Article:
Northern Indigenous Communities in Manitoba

” 1. Indigenous individuals have the rights to life, physical and mental integrity, liberty and security of person. 2. Indigenous peoples have the collective right to live in freedom, peace and security as distinct peoples and shall not be subjected to any act of genocide or any other act of violence, including forcibly removing children of the group to another group.”  – Article 7, UN Declaration on the Rights of Indigenous Peoples

Northern Manitoba remains closed to non-essential travel to halt the spread of COVID-19. However, the province deemed construction of the Keeyask dam as an essential service. The four First Nations—Tataskweyak Cree Nation, Fox Lake Cree Nation, War Lake First Nation, and York Factory Cree Nation—have partnered with Manitoba Hydro to build and operate the dam.

Manitoba Hydro failed to comply with requests from First Nations to restrict access to the Keeyask project because of concerns that COVID-19 could spread rapidly in the camp and to nearby First Nations. After widespread peaceful protest, Manitoba Hydro reached an agreement with the four partner First Nations to work together to protect communities from COVID-19. Manitoba Hydro must build on this partnership to address all concerns about the health, safety, and wellness of Indigenous peoples at the Keeyask dam. Manitoba Hydro must build on this partnership to address all concerns about the health, safety, and wellness of Indigenous peoples at the Keeyask dam, including the racist, sexist, and homophobic harassment and violence that Indigenous peoples—and in particular Indigenous women—have experienced while working at Keeyask.

Hilda Anderson-Pyrz is from O-Pipon-Na-Piwin Cree Nation on the shores of South Indian Lake in northern Manitoba. She is the Manager of the Missing and Murdered Indigenous Women and Girls Liaison Unit with the Manitoba Keewatinowi Okimakanak, an organization representing First Nations in northern Manitoba. Hilda is a key voice advocating for an end to violence against Indigenous women, girls, and gender diverse people, and in addition to her campaigning, she provides frontline support, working with families who have lost their loved ones to violence, and with women and gender diverse violence survivors. In this video, Hilda talks about the pressing needs facing First Nations in northern Manitoba—and in particular Indigenous women and gender diverse people experiencing violence—in the time of COVID-19.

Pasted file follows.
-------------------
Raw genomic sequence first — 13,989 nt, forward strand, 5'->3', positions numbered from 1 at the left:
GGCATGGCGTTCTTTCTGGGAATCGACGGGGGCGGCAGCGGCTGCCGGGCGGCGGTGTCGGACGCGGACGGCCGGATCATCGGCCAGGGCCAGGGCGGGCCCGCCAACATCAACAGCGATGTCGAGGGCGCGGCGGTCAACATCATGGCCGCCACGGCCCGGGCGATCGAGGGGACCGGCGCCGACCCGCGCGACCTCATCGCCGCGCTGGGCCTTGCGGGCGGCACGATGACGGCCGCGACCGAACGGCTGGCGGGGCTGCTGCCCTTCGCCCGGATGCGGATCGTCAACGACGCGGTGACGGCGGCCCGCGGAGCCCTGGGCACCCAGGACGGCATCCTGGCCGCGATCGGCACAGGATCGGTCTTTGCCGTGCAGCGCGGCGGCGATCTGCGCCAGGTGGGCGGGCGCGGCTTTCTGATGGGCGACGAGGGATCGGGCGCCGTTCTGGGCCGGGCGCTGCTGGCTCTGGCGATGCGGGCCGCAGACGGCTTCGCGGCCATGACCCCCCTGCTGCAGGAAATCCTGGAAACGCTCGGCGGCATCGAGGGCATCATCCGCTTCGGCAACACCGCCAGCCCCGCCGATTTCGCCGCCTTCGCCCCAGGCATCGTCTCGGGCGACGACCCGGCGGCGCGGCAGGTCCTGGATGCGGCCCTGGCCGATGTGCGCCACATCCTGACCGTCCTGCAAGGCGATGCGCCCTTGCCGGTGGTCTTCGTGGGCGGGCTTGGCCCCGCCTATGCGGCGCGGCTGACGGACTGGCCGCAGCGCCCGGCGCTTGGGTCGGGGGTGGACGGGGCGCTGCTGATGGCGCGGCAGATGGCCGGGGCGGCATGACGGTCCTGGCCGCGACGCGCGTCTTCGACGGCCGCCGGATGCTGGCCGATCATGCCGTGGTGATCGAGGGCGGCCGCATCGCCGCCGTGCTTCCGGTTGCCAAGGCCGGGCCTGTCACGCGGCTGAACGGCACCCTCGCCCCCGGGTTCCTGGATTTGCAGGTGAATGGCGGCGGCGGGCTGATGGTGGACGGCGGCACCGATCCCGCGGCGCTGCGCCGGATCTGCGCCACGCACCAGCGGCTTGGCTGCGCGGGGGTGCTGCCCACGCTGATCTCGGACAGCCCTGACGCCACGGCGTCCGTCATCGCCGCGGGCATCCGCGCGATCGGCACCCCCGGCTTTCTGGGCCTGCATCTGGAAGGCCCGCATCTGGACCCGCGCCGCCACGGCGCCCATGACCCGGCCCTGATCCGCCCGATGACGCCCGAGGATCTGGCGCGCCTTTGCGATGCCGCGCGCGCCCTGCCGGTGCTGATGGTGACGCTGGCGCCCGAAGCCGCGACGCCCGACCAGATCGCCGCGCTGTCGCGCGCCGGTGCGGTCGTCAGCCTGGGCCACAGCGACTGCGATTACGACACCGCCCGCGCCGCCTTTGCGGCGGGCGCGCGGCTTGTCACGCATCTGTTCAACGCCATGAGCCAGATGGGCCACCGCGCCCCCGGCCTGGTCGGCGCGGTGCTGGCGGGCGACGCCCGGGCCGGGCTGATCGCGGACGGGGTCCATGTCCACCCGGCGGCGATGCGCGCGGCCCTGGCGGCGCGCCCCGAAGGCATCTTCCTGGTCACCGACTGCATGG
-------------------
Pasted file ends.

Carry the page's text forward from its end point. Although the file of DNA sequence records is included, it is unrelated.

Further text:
COVID-19 Response Challenges

  • Respect for the MKO “Care and Maintenance Mode,” which would limit access at the Keeyask Dam to 250 workers and reduce the transmission of COVID-19 into Northern Manitoba.
  • MKO serves families who have been impacted by homicide, have a loved one who is missing, and survivors of violence;
    • Services must now be provided remotely because of social distancing measures put in place to limit the spread of COVID-19;
    • MKO serves remote and isolated communities with a lack of infrastructure, including limited access to the internet, telephone, and cell phone communications; and
    • Limited infrastructure impedes MKO’s ability to get information to communities in a timely manner, and impacts their ability to connect with people who need access to their services and resources.

In mid-March communities implemented recommended measures to keep their people safe; visiting care homes is restricted, some First Nations have chosen to close their borders to only necessary travel, and communities have been asked to review their own health services so that medical practitioners over the age of 60 can take time off. Hunters and medicine people in northern Manitoba communities were asked to help with preparations by stockpiling food and medicines that can be used to prevent and treat Covid-19. Due to overcrowding in some households and lack of alternative housing options, MKO’s approach to isolation, quarantine and assistance is focused on families living under the same roof rather than individuals.

MKO is also addressing the needs of people experiencing domestic violence. Avoiding public spaces and working remotely may help to slow the spread of COVID-19 but staying at home may not be the safest choice for many survivors. Any external influences that add stress and financial pressure can have a detrimental effect on survivors and create conditions that further threaten their well-being.

When survivors are forced to remain in the home or close to their abuser for long periods of time, an abuser may use any opportunity to assert power over their victim, including a global pandemic. In a period of necessary physical distancing, advocated by government and public health organisations, an abuser may take advantage of an already stressful situation to gain more power.

MKO works with communities impacted by Manitoba Hydro projects. Communities near the Keeyask hydroelectric dam construction site continue to report allegations of sexist, homophobic, and racist harassment and violence. Manitoba Hydro has ignored their concerns. Communities expressed concern about the possible spread of COVID-19 to their communities, as the Keeyask construction project continues to operate during the pandemic. These concerns have also been ignored by Manitoba Hydro.

Additional Resources

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